So we can thank teetotalers for the meal that made Milwaukee famous?

“We’re glossing over a lot of the aspects of prohibition, but that’s really what indemnified the Milwaukee fish fry and its success throughout the rest of the state. So between the canon law and no flesh meats in the Middle Ages through the Civil War through Prohibition, we end up with it being our statewide, and certainly our city, identity of a meal on a Friday night,” Kyle explains.

LISTEN: A Milwaukee Obsession: Sunday Hot Ham & Rolls

And, as for why our standard fish fry always includes the foods it does. The short answer: Fish, potatoes, cabbage (whether in coleslaw or cooked), and rye bread were cheap and plentiful. As we know, Milwaukeeans are nothing if not frugal, so eventually that combination of foods became the standard fish fry meal.

Credit Bonnie North
General manager Diane Delland pours a cold one at American Legion Post 331 in Shorewood.

At the American Legion Post 331, we meet General Manager Diane Delland, who is herself a Kashube – her father was born on Jones Island.

“It was the poorest section of the city at that point, and my dad grew up there. We still have our family reunions on the little park there – yeah the fish market was right next to the park,” Diane remembers.

She says between sit down diners and takeout orders, Fridays are their busiest nights. The kitchen staff starts food prep at 8 am and isn’t done until after meal service ends at 10 pm.

“On a typical non-Lent Friday we do 200-250 fish frys. Like today we have a reservation for 24 that we’re prepping for and another reservation for 15 for 6 and 7 o’clock. We also can take large parties like that in the hall upstairs, but we have 12 tables in our dining area that are pretty much full the entire time,” Diane shares.

It’s a Friday scene that plays out in countless legion halls, restaurants, and supper clubs across the city and the state. The din of a fish fry in full swing is truly something special, Kyle adds.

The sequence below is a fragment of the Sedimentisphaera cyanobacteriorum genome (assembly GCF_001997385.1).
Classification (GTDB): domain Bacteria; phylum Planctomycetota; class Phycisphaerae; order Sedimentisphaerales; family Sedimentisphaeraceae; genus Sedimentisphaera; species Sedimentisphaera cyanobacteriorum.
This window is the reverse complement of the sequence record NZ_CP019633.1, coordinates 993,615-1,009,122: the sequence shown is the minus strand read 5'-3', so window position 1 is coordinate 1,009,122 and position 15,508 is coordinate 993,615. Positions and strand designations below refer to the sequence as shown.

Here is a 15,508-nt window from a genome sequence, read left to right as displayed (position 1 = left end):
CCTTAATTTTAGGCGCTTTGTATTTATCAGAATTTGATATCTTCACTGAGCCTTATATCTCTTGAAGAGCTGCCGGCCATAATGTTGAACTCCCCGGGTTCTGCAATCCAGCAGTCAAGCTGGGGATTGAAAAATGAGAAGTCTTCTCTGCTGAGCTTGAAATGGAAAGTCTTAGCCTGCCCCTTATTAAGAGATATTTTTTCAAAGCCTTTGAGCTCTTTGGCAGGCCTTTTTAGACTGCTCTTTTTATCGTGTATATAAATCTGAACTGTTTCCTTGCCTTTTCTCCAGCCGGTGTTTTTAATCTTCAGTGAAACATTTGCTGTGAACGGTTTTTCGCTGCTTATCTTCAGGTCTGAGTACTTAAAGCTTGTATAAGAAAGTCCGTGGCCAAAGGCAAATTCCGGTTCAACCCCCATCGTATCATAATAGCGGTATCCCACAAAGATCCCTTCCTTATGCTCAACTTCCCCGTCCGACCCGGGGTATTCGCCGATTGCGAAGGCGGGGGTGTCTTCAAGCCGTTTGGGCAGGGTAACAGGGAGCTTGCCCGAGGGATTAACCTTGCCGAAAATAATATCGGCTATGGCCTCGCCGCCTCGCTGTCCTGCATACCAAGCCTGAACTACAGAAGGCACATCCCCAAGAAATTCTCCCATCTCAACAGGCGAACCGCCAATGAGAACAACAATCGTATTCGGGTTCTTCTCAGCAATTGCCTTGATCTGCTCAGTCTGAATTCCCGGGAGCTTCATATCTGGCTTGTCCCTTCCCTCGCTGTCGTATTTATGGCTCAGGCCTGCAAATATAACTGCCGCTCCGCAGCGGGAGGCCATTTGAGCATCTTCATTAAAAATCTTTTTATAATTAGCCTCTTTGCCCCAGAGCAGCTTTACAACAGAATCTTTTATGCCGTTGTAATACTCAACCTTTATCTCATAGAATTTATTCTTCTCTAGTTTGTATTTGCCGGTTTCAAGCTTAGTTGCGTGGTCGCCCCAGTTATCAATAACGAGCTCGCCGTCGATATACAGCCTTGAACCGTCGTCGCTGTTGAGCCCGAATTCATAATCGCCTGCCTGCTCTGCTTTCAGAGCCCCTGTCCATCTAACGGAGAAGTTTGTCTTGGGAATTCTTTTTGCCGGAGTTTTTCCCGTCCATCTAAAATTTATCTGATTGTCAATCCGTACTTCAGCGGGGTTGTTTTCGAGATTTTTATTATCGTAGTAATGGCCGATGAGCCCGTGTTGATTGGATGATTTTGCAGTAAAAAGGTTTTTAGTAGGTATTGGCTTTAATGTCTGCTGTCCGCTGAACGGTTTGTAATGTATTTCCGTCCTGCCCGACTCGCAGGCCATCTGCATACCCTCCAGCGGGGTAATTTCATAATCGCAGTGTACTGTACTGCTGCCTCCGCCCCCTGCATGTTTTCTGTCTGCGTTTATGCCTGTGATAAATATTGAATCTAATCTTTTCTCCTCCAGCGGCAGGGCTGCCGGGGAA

“The conviviality of a the table that exists at a Milwaukee or Wisconsin fish fry is unlike any other meal that’s codified like that, that I’ve experienced anywhere. If you’re sitting at the end of one of the long tables and you don’t know the people across from you, you will within 7 or 8 minutes,” he says.

That, plus the fish, potatoes, cabbage, and rye bread, makes this a Milwaukee-born tradition worth celebrating.

Have a question you'd like WUWM to answer? Submit your query below.


Bonnie North
Bonnie joined WUWM in March 2006 as the Arts Producer of the locally produced weekday magazine program Lake Effect.
Kyle Johnson Cherek is a culinary historian and food essayist. He was the former host of Wisconsin Foodie on PBS, and for over a decade he has chronicled regional food stories, exploring where our food comes from, and how it shapes who we are. His signature wit and keen observations have made him a sought-after keynote speaker, media contributor, and culinary storyteller. Kyle has been awarded the Wisconsin Broadcast Association Award twice for his compelling essays on food culture.
Related Content